Barbara Rose Shuler, Intermezzo: Bach Festival names new principal conductor

The Carmel Bach Festival has chosen Norwegian conductor Grete Pedersen as its new artistic director and principal conductor. The board of directors announced her appointment last week, following a comprehensive international search by a committee made up of Festival board members, artistic leaders, musicians and staff.

John Young, the search committee chair, says, “Grete Pedersen possesses an exceptional ability to connect with and inspire every musician to give their very best for her, for each other, and for our patrons.”

Though the Bach Festival was founded by two women, Pedersen becomes the first woman to take over artistic leadership in the organization’s 87-year history. She and two other highly qualified candidates for the position each conducted one choral and one orchestral program during the 2022 season this past July. As Young indicates, her ability to inspire members of the ensemble to their best performance levels earned her a huge positive vote from the musicians.

Pedersen in turn says, “During my July appearance at the Festival, I experienced an extraordinarily warm welcome, a wonderful sense of community, and tremendous collaborative energy. I felt that I wanted to make the Carmel Bach Festival my July home. I am eager to build on the great reputation the Festival has earned since its founding in 1935 and to offer many special and memorable concerts. The musical possibilities of the Festival are really exciting. I look forward to creating engaging programs with my colleagues, sharing them with the patrons, and getting to know the lovely communities of California’s Central Coast.”

Associate conductor Andrew Megill says the search committee benefited from an exceptional pool of conductors from which to choose a new artistic leader. Members of the Festival chorale and orchestra, who have worked with many of the best conductors around the world, made recommendations of maestros they loved working with.

Megill says of the search process, “Our executive director, Steve Friedlander, then did an extraordinary job of contacting every one of those conductors and explaining what the Festival was like and getting them interested in us.

“From that, we chose a strong pool … We were looking for the one who excited us the most and with whom we could imagine charting an exciting path into the future. That was Grete hands down. There was a strong feeling from just about every constituency that was part of the search that Grete was a uniquely exciting leader for taking us into the future.”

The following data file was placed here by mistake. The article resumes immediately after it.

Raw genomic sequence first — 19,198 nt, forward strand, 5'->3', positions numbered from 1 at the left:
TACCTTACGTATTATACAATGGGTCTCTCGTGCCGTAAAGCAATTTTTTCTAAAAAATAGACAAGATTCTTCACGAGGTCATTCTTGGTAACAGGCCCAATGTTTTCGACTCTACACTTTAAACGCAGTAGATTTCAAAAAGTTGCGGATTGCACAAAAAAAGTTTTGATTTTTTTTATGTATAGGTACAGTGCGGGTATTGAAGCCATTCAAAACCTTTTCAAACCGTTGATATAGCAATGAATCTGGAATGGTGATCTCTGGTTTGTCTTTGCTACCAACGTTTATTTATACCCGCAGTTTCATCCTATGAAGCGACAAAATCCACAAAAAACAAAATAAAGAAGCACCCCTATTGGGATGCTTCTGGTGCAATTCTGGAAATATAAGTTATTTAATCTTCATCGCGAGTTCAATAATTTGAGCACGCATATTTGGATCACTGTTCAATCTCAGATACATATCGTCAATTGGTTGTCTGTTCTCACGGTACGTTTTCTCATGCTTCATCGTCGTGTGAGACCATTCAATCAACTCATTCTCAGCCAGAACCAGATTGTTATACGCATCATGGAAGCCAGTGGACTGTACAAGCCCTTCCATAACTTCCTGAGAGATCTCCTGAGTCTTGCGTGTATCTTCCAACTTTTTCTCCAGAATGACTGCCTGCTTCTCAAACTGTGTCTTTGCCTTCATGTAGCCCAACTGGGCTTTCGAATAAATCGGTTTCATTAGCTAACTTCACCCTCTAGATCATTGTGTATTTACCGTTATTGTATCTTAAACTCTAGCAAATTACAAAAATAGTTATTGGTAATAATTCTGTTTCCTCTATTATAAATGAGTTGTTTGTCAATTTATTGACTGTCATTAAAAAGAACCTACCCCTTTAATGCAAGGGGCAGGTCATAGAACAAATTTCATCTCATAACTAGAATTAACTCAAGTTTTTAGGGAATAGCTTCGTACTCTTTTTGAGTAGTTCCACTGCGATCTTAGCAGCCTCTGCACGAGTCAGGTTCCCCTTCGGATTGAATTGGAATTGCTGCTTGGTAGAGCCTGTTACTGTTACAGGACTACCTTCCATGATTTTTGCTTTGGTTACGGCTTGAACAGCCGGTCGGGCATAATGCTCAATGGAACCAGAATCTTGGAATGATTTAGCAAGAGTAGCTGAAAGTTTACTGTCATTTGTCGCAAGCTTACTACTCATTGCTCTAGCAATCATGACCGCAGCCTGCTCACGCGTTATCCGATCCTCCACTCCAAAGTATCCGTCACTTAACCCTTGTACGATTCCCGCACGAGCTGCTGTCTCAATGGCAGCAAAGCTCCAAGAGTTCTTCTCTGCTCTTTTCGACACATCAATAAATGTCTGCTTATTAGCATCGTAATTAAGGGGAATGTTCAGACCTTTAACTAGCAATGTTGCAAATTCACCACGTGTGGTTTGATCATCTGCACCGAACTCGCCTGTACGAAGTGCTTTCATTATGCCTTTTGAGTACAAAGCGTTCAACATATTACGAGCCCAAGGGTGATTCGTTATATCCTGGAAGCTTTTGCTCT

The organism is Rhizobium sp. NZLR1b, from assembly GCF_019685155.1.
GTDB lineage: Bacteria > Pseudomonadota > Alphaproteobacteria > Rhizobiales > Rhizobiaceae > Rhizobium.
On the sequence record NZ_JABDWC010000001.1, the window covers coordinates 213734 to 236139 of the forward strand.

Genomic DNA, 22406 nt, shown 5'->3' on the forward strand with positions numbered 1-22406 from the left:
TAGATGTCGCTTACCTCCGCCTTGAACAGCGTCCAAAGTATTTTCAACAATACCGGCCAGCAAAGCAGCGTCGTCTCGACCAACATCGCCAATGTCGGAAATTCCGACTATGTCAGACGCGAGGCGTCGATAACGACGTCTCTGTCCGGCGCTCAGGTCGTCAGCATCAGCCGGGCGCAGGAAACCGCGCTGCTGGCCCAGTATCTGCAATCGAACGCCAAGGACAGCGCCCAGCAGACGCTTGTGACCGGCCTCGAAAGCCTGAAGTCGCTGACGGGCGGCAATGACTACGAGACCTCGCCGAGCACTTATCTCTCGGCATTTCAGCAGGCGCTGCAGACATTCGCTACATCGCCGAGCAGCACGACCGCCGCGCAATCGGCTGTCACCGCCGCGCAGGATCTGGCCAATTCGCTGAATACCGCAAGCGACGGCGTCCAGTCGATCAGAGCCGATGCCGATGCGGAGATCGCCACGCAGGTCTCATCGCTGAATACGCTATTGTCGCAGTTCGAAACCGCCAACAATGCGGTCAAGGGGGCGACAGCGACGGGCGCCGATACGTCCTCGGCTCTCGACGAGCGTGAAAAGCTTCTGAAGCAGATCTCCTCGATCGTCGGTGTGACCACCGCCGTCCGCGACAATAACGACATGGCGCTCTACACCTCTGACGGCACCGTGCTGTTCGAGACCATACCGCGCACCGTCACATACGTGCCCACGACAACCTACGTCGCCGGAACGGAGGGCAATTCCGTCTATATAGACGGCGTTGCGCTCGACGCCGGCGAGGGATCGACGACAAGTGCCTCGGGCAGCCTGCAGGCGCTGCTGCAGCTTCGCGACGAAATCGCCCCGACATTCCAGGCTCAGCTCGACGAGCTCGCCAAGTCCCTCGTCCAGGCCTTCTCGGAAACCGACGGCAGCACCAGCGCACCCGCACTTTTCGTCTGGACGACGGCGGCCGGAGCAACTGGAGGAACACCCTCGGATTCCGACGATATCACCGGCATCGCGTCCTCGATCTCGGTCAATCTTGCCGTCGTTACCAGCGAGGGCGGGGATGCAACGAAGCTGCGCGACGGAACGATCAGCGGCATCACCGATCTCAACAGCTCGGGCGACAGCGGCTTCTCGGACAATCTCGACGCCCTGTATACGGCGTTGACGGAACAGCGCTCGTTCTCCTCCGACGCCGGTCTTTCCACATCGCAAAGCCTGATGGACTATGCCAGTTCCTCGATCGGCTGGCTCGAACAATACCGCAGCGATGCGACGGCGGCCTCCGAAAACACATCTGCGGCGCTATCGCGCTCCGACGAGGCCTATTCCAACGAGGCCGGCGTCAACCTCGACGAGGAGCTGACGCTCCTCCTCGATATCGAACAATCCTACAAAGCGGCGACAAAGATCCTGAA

What makes Pedersen an ideal match for the Festival? She connects profoundly with the musicians and inspires them to achieve their best, as Young says. As a member of the audience for her choral concert, I experienced this quality in her relationship to the musicians. She is one of those exceptional conductors, like Megill, who creates such an electric synergy with the artists that it’s as if the whole ensemble becomes the music itself.

Megill speaks to this point, “Grete is a deeply collaborative conductor, committed to exploring the human impulse behind any great work of art and to creating an atmosphere in which each artist is empowered to express themselves fully. Thus she is an ideal artistic director for the Carmel Bach Festival. She seems to take as much joy in forming a bond and sense of connection with the players and singers as she does working with the product of the music itself. That is so special, especially with a group like the Bach Festival.”

As Megill notes, the number of superstar musicians in the ensemble is impressive. They bring a rich reservoir of creative ideas and experiences to the music making. In the violin section alone, for example, there are concertmasters from the great Baroque orchestras in this country and many in Europe. Likewise, the Festival chorale attracts some of the finest choral and professional singers in this country.